It takes tremendous courage to be willing to pay the price for freedom whether it’s national or personal.
The narrative unfolding in our war against terrorism, specifically the recent attacks by Hamas, bears a striking resemblance to the dynamics of abuse experienced by many of my clients. In marriages where abuse becomes a ‘normal’ or regular occurrence, the very existence of the entire family is put in jeopardy. This parallels the situation we face as a nation in the constant and current threats posed by Hamas.
Prof. Rally Hershkowitz, of Soroka Hospital in Beer Sheva, in a recent interview, talked about the trauma of October 7th. She noted that at a certain point she realized this was not a ‘normal attack’. She then commented, “That’s an oxymoron, to speak of an attack as ‘normal’.
The very frequent rocket attacks in the south of Israel for the last 20 years have become ‘normal’. The residents of Sderot, Ashdod, Ashquelon and all the smaller cities and yishuvim bordering the Gaza strip, have had to routinely run to the protection of bomb shelters as the screaming sirens warn of an incoming rocket. Tragically, suicide bombings and stabbings all over the country have become commonplace.
The government has repeatedly declared that these attacks will not be tolerated, and yet, the assaults on our nation have continued. The Oslo Accord signed in 1994, was designed to ‘solve’ the problem. Yet, instead, it yielded unimaginable success for our enemies in the physiological battlefield. It initially promised peace, but paradoxically fueled internal conflict and confusion.
In the trend strengthened by these ‘peace accords’, instead of Hamas being identified as the enemy, those speaking up against the “peace process” have become the enemy. For almost twenty years Israel has suffered continuous gas lighting. In the global arena, Hamas, and all the groups that support it have taken on the role of victims while anyone who questions their status is called insane.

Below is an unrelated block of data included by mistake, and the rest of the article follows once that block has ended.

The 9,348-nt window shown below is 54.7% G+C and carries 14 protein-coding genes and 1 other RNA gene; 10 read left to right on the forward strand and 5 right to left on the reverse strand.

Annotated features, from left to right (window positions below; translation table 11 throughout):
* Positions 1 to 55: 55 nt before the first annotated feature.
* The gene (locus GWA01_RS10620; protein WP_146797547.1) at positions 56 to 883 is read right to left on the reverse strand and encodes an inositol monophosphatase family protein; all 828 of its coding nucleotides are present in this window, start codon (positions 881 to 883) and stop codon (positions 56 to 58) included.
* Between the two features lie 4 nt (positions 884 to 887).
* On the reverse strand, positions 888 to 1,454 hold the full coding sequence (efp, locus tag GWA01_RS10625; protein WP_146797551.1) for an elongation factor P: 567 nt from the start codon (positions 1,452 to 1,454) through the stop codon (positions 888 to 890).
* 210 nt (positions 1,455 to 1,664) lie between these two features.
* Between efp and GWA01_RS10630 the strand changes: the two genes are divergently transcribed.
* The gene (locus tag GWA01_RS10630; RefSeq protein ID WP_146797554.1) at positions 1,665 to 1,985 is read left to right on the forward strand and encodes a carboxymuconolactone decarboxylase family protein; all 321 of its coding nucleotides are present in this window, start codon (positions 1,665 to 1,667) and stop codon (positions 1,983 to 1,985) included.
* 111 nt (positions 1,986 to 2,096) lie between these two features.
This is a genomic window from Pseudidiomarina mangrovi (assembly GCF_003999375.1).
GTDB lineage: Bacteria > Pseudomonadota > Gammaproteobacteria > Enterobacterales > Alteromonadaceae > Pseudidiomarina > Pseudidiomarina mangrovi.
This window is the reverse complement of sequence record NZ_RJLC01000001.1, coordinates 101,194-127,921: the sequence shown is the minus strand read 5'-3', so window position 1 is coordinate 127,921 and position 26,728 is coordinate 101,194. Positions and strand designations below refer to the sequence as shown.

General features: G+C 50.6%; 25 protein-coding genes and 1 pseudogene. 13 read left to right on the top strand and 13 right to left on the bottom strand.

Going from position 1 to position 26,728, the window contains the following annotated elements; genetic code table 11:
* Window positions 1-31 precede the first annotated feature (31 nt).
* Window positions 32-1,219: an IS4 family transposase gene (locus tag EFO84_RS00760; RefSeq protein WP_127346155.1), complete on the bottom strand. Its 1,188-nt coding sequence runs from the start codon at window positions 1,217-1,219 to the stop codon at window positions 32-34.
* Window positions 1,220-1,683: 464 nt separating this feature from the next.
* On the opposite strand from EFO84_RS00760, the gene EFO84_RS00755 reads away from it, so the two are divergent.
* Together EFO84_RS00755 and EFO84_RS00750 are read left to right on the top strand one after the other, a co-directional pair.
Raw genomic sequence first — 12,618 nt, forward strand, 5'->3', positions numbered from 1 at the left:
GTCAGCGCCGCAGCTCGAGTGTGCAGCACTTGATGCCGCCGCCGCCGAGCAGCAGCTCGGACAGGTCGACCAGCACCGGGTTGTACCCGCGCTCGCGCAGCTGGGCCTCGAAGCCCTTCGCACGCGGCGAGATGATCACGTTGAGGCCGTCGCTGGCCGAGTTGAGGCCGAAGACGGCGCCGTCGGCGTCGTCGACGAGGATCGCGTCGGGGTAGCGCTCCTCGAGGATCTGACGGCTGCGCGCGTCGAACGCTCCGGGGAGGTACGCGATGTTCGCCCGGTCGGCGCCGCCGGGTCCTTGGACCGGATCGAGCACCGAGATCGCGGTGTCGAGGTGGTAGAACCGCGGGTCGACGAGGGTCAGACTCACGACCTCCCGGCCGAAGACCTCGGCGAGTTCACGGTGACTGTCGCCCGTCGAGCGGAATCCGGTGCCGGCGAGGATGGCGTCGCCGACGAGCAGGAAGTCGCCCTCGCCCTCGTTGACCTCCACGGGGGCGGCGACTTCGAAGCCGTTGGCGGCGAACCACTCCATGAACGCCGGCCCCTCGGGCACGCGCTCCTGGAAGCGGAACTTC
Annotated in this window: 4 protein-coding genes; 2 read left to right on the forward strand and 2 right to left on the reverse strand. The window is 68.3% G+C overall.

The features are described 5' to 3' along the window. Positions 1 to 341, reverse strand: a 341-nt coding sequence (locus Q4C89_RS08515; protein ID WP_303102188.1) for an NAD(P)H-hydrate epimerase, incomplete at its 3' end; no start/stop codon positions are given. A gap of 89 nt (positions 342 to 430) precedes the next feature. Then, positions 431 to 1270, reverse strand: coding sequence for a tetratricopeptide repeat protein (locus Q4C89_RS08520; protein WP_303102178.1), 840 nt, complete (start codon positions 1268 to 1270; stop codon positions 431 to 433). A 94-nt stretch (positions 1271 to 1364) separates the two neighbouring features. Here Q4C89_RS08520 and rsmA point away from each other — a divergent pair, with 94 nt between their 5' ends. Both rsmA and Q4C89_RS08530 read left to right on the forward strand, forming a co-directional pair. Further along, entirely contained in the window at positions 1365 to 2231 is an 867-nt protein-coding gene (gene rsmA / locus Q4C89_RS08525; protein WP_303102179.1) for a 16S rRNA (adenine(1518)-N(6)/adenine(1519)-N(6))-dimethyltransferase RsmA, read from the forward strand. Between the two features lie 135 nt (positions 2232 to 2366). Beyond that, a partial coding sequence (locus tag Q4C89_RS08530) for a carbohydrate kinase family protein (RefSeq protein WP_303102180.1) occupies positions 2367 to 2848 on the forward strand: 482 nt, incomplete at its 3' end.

The similarity between the individual abusive relationship and national abusive relationship lies in the normalization of aggression, where the offending party consistently escalates the level of harm. This creates a perilous and unsustainable environment. We become used to the actions that occur frequently. A terrible byproduct of this normalization then emerges. Just as citizens who demand an end to these aggressive actions by our enemies have been labeled as extremists and against peace, the victims of domestic abuse are often dismissed or stigmatized when seeking help.
The script of our national narrative is eerily similar to an abusive relationship in a marriage. The abuser slowly raises the bar of tolerance for the victim. The attacks begin with condescending behavior, dismissiveness, humiliation, threats and scapegoating which all become part of the ‘normal’ exchanges. The victim may convince the abuser to go to therapy. On the advice of the therapist, boundaries may be set. If the abusive spouse crosses a certain behavioral line the victim will file for divorce.
Usually, these ‘boundaries’ are as vulnerable as the border between Gaza and Israel – hurt being just a stone throw (or rocket launch) away. The abuser will continue to raise the bar of tolerance, keeping the victim locked into the marriage. Logical arguments abound; staying together for ‘the sake of the children’ or ‘the mizbayach sheds tears when a couple divorces.’ The abuser ‘digs tunnels’ that penetrate into the heart of the victim hurting them where it hurts the most.
An abused person may turn to family and friends for help, giving them a place to express their pain, and receive compassion and good advice. But for too often, the supportive family aids the abuser without realizing it. They encourage the victim to try and be a better spouse. They may not accept what they’re hearing and accuse the victim of exaggerating or being too sensitive. Some of my clients’ family members have told them not to react. To take a course in shalom bayis or find a certain segula for shalom bayis. Others have told victims to consider the awful effects exposing the abuse will have on the children, and of course how divorce will prevent a child’s ability to get a shidduch. These threats (which may be given under the guise of love and advice) only exacerbate the abuse and the pain that it comes along with.
In marriages where abuse, whether physical, emotional, or financial, becomes normalized, the entire family’s existence is jeopardized. Divorcing an abusive spouse, who will most likely persist in their harmful behavior even during ‘peaceful’ negotiations, is an act of bravery worthy of a medal.
And as we have all experienced since October 7th, war is not easy. There is a price to pay, a heavy and exultingly painful one. I have three sons in the army, and I know that every second of this war their lives are at risk. But what I also know is that every second, they are not on the battlefield, the existence of the Jewish nation is at risk.
The parallel between the personal and the national underscores the significance of courage in the face of adversity.
It takes tremendous courage to be willing to pay the price for freedom.